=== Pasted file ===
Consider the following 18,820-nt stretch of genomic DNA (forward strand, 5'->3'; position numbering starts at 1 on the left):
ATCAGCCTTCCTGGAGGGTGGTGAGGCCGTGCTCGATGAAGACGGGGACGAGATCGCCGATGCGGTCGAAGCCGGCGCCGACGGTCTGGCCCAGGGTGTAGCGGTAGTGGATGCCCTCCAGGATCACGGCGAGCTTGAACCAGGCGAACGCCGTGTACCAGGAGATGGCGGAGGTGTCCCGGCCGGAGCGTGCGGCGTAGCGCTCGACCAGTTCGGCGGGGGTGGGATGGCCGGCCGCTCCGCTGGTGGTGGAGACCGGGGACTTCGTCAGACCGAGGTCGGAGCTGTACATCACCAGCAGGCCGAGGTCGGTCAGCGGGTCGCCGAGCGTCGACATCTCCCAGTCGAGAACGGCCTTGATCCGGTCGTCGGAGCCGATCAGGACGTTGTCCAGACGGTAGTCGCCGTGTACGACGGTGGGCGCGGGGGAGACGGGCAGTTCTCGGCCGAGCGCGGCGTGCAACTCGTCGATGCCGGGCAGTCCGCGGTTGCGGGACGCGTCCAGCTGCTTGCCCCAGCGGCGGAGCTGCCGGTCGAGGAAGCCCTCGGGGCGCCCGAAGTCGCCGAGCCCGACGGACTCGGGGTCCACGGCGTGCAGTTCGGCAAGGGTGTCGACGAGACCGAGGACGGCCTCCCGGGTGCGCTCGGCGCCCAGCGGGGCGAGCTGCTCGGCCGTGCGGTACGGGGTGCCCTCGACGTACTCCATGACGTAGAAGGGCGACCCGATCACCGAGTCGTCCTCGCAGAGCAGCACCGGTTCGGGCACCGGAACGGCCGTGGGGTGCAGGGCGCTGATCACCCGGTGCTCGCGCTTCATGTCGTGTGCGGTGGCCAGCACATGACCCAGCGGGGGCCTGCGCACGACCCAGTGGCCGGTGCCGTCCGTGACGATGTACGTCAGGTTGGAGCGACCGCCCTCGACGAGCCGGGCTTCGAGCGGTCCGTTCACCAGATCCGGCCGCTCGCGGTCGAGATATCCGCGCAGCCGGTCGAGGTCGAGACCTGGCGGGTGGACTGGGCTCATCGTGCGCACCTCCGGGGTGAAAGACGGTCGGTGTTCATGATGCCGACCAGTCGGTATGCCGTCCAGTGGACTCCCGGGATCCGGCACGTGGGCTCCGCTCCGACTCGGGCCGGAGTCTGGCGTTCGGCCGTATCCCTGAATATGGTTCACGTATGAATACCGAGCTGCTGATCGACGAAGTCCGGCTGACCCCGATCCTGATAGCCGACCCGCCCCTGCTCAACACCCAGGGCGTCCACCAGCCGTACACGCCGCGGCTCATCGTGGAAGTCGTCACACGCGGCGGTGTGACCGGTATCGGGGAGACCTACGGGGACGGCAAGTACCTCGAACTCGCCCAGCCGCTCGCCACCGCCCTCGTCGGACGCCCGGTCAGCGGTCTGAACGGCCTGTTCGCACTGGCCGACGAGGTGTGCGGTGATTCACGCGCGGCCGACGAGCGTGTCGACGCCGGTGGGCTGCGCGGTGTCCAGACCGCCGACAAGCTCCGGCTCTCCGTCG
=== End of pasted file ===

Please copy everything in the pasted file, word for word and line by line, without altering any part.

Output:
Consider the following 18,820-nt stretch of genomic DNA (forward strand, 5'->3'; position numbering starts at 1 on the left):
ATCAGCCTTCCTGGAGGGTGGTGAGGCCGTGCTCGATGAAGACGGGGACGAGATCGCCGATGCGGTCGAAGCCGGCGCCGACGGTCTGGCCCAGGGTGTAGCGGTAGTGGATGCCCTCCAGGATCACGGCGAGCTTGAACCAGGCGAACGCCGTGTACCAGGAGATGGCGGAGGTGTCCCGGCCGGAGCGTGCGGCGTAGCGCTCGACCAGTTCGGCGGGGGTGGGATGGCCGGCCGCTCCGCTGGTGGTGGAGACCGGGGACTTCGTCAGACCGAGGTCGGAGCTGTACATCACCAGCAGGCCGAGGTCGGTCAGCGGGTCGCCGAGCGTCGACATCTCCCAGTCGAGAACGGCCTTGATCCGGTCGTCGGAGCCGATCAGGACGTTGTCCAGACGGTAGTCGCCGTGTACGACGGTGGGCGCGGGGGAGACGGGCAGTTCTCGGCCGAGCGCGGCGTGCAACTCGTCGATGCCGGGCAGTCCGCGGTTGCGGGACGCGTCCAGCTGCTTGCCCCAGCGGCGGAGCTGCCGGTCGAGGAAGCCCTCGGGGCGCCCGAAGTCGCCGAGCCCGACGGACTCGGGGTCCACGGCGTGCAGTTCGGCAAGGGTGTCGACGAGACCGAGGACGGCCTCCCGGGTGCGCTCGGCGCCCAGCGGGGCGAGCTGCTCGGCCGTGCGGTACGGGGTGCCCTCGACGTACTCCATGACGTAGAAGGGCGACCCGATCACCGAGTCGTCCTCGCAGAGCAGCACCGGTTCGGGCACCGGAACGGCCGTGGGGTGCAGGGCGCTGATCACCCGGTGCTCGCGCTTCATGTCGTGTGCGGTGGCCAGCACATGACCCAGCGGGGGCCTGCGCACGACCCAGTGGCCGGTGCCGTCCGTGACGATGTACGTCAGGTTGGAGCGACCGCCCTCGACGAGCCGGGCTTCGAGCGGTCCGTTCACCAGATCCGGCCGCTCGCGGTCGAGATATCCGCGCAGCCGGTCGAGGTCGAGACCTGGCGGGTGGACTGGGCTCATCGTGCGCACCTCCGGGGTGAAAGACGGTCGGTGTTCATGATGCCGACCAGTCGGTATGCCGTCCAGTGGACTCCCGGGATCCGGCACGTGGGCTCCGCTCCGACTCGGGCCGGAGTCTGGCGTTCGGCCGTATCCCTGAATATGGTTCACGTATGAATACCGAGCTGCTGATCGACGAAGTCCGGCTGACCCCGATCCTGATAGCCGACCCGCCCCTGCTCAACACCCAGGGCGTCCACCAGCCGTACACGCCGCGGCTCATCGTGGAAGTCGTCACACGCGGCGGTGTGACCGGTATCGGGGAGACCTACGGGGACGGCAAGTACCTCGAACTCGCCCAGCCGCTCGCCACCGCCCTCGTCGGACGCCCGGTCAGCGGTCTGAACGGCCTGTTCGCACTGGCCGACGAGGTGTGCGGTGATTCACGCGCGGCCGACGAGCGTGTCGACGCCGGTGGGCTGCGCGGTGTCCAGACCGCCGACAAGCTCCGGCTCTCCGTCG